Complete Novelet of Fearsome Mystery
I: A Note from Hell
Mason would be as damned as I, cursed by seeing
things occur that could not happen. We would be cursed by those fiery eyes,
the long shrieks and the longer silences - cursed by the thing in the dungeon!
The fate of Mason I have never explained
I am certain that the secret is locked forever
in that little New England valley, buried in the ashes of old Gribold Manor.
We were rattling on our way to the place
that first night. I was still temporarily elated, for I had become one
thousand dollars richer that morning on account of Mason.
"Mason," I said, "if I were you I'd try to
forget those legends and get a little rest. There'll be some simple, logical
explanation that you've overlooked."
I settled comfortably on the green plush
and through half squinted eyes studied the chiaroscuro parade of tree goblins
and phone pole ogres as they chased each other by the train window. Idly
I was trying to figure how many phone poles one could buy with a thousand
I felt Mason's little fear-round eyes quiver
on me for a second.
"No, Gov'nor," he came in slowly. "Hit hain't
right, that's wot. Hit hain't right!"
"What isn't right?" I asked.
""Yer takin' that thousan' dollars I was
sent to give yer. Yer shouldn't of took hit!" Mason's lip corner twitched
nervously. "Yer ought've locked me up in jail, kept me from goin' back
there. That's wot yer ought to've done -- kept me away from that orful
"It will be a sorry day, my friend," I replied,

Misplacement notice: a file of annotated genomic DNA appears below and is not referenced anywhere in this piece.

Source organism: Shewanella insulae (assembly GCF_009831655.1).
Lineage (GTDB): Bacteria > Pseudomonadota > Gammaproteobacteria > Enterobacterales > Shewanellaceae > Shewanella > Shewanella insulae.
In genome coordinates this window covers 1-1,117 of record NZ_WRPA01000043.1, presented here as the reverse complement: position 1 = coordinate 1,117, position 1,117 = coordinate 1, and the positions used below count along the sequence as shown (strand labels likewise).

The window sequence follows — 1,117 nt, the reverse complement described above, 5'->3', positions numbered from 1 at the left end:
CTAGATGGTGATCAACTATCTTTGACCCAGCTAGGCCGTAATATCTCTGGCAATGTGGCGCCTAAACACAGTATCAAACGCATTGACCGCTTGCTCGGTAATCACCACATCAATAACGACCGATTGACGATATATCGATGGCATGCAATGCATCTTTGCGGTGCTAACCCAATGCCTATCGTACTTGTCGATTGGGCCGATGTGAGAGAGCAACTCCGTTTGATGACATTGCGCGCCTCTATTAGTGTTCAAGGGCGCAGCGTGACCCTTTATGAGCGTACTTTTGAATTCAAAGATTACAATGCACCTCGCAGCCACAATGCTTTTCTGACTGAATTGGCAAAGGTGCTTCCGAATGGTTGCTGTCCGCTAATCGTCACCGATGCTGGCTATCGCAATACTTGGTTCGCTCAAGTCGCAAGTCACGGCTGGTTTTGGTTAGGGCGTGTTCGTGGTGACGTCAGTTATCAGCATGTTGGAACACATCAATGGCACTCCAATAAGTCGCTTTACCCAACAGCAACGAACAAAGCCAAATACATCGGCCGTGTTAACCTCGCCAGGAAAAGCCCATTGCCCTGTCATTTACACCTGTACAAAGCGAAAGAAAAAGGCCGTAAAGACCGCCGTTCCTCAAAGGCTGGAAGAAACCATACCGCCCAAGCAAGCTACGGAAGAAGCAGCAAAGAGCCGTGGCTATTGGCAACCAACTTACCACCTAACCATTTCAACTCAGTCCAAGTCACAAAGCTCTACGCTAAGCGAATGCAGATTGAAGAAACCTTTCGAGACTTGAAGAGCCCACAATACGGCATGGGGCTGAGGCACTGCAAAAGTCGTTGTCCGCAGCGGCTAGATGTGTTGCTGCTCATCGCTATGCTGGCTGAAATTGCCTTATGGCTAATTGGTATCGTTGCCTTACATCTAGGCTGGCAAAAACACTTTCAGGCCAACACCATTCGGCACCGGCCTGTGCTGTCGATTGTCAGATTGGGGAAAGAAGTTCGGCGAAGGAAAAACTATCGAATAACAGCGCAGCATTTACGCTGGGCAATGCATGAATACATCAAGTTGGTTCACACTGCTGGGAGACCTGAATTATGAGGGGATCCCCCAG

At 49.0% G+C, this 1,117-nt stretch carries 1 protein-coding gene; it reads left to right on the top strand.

"when I refuse a thousand dollars in gold nuggets and then have my generous
benefactor locked behind bars."
I had known Mason only twelve hours. In the
quiet of dawn he had knocked at my studio door. Even then, after I had
stumbled out of bed and let him in, he had seemed frightened. He gripped
a tanned leather sack as if it might strike at him.
There was an uncanny sensation when I took
that sack from Mason. I know good leather, and my fingers are trained to
remember the feel of things. Once I had felt stuff like it in the forbidden
crypt of a cannibal witch doctor. It was tanned human hide.
But my gruesome idea fled when I saw the
contents of the bag. What I judged to be about a thousand dollars
worth of gold nuggets poured out.
I tore open a scroll of parchment Mason handed
me. The writing was large and bold.
These nuggets are yours if you come at once to Gribold
Manor. The Gribold Statue has been damaged. Only a competent sculptor can
mend it. I make this offer to you because I have seen your work in the
galleries of Edinburgh.
If you successfully heal the Statue of Gribold you
may have the twin brother to this bag of gold. A life depends upon your
succeeding. My servant will guide you to the Manor.
Rakor Gribold X
Master of Gribold Manor and Estates.
I had heard of the Gribold Statue myth. With
the exception of the Gribolds, no man had set eyes upon it for two centuries.
Exactly what the statue was no man knew. To see it was to die, hopelessly,
horribly insane. My conclusion at the time was that stupid people or neurotics
like Gribold's new little cockney servant believed such rot.
Myths did not bother me. One thousand dollars
was already mine. An equal amount would soon follow. I needed every cent
of it. Any man in similar circumstances would have made his way to Gribold
Manor that night.
The train whistled drearily. I dug out the
parchment and read it again. I noticed casually the queer use of the words